The importance of disclosure controls and procedures and internal control over financial reporting

The OCA emphasized the importance of robust internal auditing controls and reminded public companies of the requirement that they maintain disclosure controls and procedures (DCP) and internal control over financial reporting (ICFR). As part of that requirement, management is required to evaluate the effectiveness of a public company’s DCP at the end of each fiscal quarter and the effectiveness of the ICFR at the end of each fiscal year. Public companies may have adapted their disclosure controls and procedures or internal control over financial reporting processes in response to the changing environment surrounding COVID-19, including changes on how various controls operate, how controls are tested, and the risk of the control operating effectively. If any such change materially affects, or is reasonably likely to materially affect, any entity’s ICFR, the change must be disclosed in the quarterly filings in the fiscal quarter the change occurred. 

Reminders about an entity’s ability to continue as a going concern

In each reporting period, management should consider whether relevant conditions and events raise substantial doubt about the entity’s ability to meet its obligations. When substantial doubt exists, management should make plans to alleviate the substantial doubt and make disclosures to investors, including the conditions giving rise to the doubt, management’s evaluation of the effect of the conditions on the entity’s ability to meet its obligations, and management’s plans that alleviate such doubt. If management’s plans do not alleviate doubt, additional disclosure is required. The OCA noted that generally accepted accounting principles (GAAP) require such disclosure in the notes of financial statements, which may be in addition to other disclosure requirements in filings with the SEC.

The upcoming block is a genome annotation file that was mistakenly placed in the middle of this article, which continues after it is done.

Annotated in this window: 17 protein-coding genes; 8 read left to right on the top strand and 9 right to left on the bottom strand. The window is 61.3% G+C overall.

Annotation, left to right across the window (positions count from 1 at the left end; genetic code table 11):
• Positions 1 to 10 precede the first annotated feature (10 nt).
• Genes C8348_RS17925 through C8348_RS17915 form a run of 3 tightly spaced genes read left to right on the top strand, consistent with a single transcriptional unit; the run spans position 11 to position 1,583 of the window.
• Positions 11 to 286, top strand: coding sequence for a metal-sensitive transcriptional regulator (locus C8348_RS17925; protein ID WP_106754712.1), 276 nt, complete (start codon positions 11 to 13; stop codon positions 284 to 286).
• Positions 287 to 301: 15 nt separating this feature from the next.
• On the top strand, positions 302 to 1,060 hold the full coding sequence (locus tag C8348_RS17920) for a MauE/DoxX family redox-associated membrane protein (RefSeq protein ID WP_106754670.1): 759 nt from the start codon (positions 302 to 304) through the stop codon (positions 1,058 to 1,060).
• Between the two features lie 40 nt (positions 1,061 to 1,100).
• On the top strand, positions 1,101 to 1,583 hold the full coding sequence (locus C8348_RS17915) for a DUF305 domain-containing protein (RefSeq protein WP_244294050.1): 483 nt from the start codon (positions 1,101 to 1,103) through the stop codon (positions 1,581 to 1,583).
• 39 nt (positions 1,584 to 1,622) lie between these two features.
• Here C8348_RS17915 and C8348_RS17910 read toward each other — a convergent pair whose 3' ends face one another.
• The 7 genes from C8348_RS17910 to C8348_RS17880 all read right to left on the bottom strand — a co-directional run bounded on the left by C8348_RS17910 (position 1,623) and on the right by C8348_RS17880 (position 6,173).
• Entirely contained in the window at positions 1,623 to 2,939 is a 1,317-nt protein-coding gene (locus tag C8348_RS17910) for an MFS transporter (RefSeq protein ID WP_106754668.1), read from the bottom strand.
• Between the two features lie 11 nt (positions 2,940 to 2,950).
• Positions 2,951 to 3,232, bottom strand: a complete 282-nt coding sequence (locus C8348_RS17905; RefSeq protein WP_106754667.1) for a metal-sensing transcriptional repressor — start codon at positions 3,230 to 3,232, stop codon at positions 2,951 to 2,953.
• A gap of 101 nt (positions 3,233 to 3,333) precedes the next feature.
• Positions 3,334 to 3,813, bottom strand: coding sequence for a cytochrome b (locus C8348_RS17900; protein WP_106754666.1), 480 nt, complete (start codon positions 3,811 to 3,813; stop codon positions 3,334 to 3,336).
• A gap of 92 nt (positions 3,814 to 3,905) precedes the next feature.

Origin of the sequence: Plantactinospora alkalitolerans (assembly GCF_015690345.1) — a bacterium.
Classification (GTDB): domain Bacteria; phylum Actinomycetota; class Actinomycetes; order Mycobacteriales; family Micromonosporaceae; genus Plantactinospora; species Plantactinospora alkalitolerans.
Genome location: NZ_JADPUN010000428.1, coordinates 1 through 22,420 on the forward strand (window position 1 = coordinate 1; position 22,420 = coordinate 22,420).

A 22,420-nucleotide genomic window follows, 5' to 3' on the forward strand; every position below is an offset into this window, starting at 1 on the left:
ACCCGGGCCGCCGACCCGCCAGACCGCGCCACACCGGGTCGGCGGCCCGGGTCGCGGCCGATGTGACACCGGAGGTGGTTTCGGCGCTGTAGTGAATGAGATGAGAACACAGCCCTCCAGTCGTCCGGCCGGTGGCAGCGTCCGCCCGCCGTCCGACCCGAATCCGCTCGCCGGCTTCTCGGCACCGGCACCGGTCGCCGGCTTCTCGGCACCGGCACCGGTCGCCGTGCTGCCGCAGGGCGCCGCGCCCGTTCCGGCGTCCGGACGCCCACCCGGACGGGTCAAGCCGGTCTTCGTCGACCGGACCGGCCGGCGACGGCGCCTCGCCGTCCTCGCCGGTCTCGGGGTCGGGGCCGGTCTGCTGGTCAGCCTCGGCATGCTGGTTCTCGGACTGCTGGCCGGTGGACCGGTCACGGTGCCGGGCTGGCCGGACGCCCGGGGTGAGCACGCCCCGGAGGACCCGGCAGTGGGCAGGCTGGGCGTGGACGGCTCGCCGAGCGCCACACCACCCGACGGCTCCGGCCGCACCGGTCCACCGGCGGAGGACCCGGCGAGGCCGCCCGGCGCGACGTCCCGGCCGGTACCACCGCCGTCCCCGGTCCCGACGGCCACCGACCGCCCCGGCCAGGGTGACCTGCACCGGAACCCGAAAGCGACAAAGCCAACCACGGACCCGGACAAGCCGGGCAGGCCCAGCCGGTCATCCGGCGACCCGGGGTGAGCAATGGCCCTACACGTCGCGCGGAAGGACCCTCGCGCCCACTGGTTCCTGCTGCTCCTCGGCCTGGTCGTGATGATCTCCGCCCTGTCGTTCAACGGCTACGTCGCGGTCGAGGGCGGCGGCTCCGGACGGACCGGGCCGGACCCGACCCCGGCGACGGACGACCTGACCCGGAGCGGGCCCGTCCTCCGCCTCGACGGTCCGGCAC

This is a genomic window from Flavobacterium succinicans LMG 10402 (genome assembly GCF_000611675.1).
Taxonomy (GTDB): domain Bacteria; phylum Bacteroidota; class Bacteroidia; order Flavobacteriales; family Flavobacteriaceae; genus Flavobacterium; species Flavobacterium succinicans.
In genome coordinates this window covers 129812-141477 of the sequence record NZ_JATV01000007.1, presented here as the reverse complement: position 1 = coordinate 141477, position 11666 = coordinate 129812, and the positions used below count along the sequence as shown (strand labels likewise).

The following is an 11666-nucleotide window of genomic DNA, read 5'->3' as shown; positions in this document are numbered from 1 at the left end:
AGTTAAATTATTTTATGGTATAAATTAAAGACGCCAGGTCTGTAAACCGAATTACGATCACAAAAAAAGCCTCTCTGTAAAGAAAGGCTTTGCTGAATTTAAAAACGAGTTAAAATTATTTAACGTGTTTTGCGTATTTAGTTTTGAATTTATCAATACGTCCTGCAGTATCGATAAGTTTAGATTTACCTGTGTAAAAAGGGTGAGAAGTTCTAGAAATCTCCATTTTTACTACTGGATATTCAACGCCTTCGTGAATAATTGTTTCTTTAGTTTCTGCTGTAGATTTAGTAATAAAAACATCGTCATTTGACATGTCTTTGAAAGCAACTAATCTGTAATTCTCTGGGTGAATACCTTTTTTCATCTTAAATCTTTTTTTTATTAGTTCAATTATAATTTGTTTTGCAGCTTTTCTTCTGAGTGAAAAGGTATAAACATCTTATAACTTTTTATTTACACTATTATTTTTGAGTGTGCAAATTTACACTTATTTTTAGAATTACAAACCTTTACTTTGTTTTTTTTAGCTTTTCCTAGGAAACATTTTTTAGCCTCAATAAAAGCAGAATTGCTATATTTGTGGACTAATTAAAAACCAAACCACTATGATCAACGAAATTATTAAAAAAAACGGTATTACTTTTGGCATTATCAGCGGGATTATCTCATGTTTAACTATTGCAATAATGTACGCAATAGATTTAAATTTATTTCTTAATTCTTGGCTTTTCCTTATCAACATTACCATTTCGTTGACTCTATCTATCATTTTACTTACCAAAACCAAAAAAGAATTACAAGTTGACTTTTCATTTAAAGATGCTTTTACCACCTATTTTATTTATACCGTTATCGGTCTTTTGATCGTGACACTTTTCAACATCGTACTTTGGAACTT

A review of interim financial information is not designed to demonstrate doubt about a company’s ability to continue as a going concern, but auditors may discover such doubt during reviews. If an auditor becomes aware of doubt concerning an entity’s ability to continue as a going concern during a review, the auditor should confer with management and consider whether the entity’s disclosures conform with GAAP. If the disclosures are inadequate, the auditor should extend the procedures, evaluate the results, and communicate with the entity and its audit committee. 

Addressing complex or emerging issues in financial reporting; extensive consultation with the OCA 

In the statement, the OCA reminded issuers of the processes it has in place to provide staff views on the application of GAAP and International Financial Reporting Standards for complex, novel, and unique issues, including issues relating to the CARES Act. The OCA noted that the process was essential to companies providing adequate disclosure during the first quarter and encouraged stakeholders to continue engaging them with questions that may arise as a result of COVID-19 and other issues. In addition, the OCA reminded all stakeholders that auditor independence is crucial to the credibility of financial statements. 

Engagement with and the vital role of audit committees

The OCA reiterated its view that the role of audit committees in oversight is crucial in the financial reporting system, especially amid this period of increased uncertainty. The OCA again emphasized that feedback directly from audit committee members is most welcome. 

Alston & Bird has formed a multidisciplinary response and relief team to advise clients on the business and legal implications of the coronavirus (COVID-19). You can view all our work on the coronavirus across industries and subscribe to our future webinars and advisories.

Media Contact
Alex Wolfe
Communications Director